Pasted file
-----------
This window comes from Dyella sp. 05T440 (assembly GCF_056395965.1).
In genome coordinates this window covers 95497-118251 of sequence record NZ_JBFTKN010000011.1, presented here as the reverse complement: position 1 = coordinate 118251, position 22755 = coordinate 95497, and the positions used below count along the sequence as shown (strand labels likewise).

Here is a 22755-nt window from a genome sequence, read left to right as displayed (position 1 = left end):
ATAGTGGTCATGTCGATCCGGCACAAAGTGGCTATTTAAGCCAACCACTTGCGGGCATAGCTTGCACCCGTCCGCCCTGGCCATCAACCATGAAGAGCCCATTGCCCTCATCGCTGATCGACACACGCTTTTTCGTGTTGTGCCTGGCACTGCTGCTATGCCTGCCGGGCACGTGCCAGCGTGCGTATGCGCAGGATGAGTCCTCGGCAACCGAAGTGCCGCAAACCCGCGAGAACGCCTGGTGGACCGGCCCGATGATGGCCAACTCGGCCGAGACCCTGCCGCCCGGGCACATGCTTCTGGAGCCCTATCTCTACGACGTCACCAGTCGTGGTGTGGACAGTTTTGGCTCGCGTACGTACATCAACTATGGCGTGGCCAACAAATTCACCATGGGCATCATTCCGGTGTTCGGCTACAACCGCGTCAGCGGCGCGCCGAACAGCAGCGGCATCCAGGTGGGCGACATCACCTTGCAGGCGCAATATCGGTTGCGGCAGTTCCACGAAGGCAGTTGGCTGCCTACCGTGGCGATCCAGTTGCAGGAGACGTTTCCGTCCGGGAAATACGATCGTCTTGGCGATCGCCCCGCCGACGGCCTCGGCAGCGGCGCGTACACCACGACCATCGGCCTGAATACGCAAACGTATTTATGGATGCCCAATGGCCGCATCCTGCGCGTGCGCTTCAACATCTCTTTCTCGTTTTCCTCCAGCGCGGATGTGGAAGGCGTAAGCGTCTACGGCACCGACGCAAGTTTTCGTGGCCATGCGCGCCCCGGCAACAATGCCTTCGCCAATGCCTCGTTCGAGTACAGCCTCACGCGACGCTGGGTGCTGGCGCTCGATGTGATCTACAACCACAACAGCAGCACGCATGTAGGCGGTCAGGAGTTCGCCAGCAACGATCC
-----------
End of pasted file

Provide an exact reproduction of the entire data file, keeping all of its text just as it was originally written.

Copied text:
This window comes from Dyella sp. 05T440 (assembly GCF_056395965.1).
In genome coordinates this window covers 95497-118251 of sequence record NZ_JBFTKN010000011.1, presented here as the reverse complement: position 1 = coordinate 118251, position 22755 = coordinate 95497, and the positions used below count along the sequence as shown (strand labels likewise).

Here is a 22755-nt window from a genome sequence, read left to right as displayed (position 1 = left end):
ATAGTGGTCATGTCGATCCGGCACAAAGTGGCTATTTAAGCCAACCACTTGCGGGCATAGCTTGCACCCGTCCGCCCTGGCCATCAACCATGAAGAGCCCATTGCCCTCATCGCTGATCGACACACGCTTTTTCGTGTTGTGCCTGGCACTGCTGCTATGCCTGCCGGGCACGTGCCAGCGTGCGTATGCGCAGGATGAGTCCTCGGCAACCGAAGTGCCGCAAACCCGCGAGAACGCCTGGTGGACCGGCCCGATGATGGCCAACTCGGCCGAGACCCTGCCGCCCGGGCACATGCTTCTGGAGCCCTATCTCTACGACGTCACCAGTCGTGGTGTGGACAGTTTTGGCTCGCGTACGTACATCAACTATGGCGTGGCCAACAAATTCACCATGGGCATCATTCCGGTGTTCGGCTACAACCGCGTCAGCGGCGCGCCGAACAGCAGCGGCATCCAGGTGGGCGACATCACCTTGCAGGCGCAATATCGGTTGCGGCAGTTCCACGAAGGCAGTTGGCTGCCTACCGTGGCGATCCAGTTGCAGGAGACGTTTCCGTCCGGGAAATACGATCGTCTTGGCGATCGCCCCGCCGACGGCCTCGGCAGCGGCGCGTACACCACGACCATCGGCCTGAATACGCAAACGTATTTATGGATGCCCAATGGCCGCATCCTGCGCGTGCGCTTCAACATCTCTTTCTCGTTTTCCTCCAGCGCGGATGTGGAAGGCGTAAGCGTCTACGGCACCGACGCAAGTTTTCGTGGCCATGCGCGCCCCGGCAACAATGCCTTCGCCAATGCCTCGTTCGAGTACAGCCTCACGCGACGCTGGGTGCTGGCGCTCGATGTGATCTACAACCACAACAGCAGCACGCATGTAGGCGGTCAGGAGTTCGCCAGCAACGATCC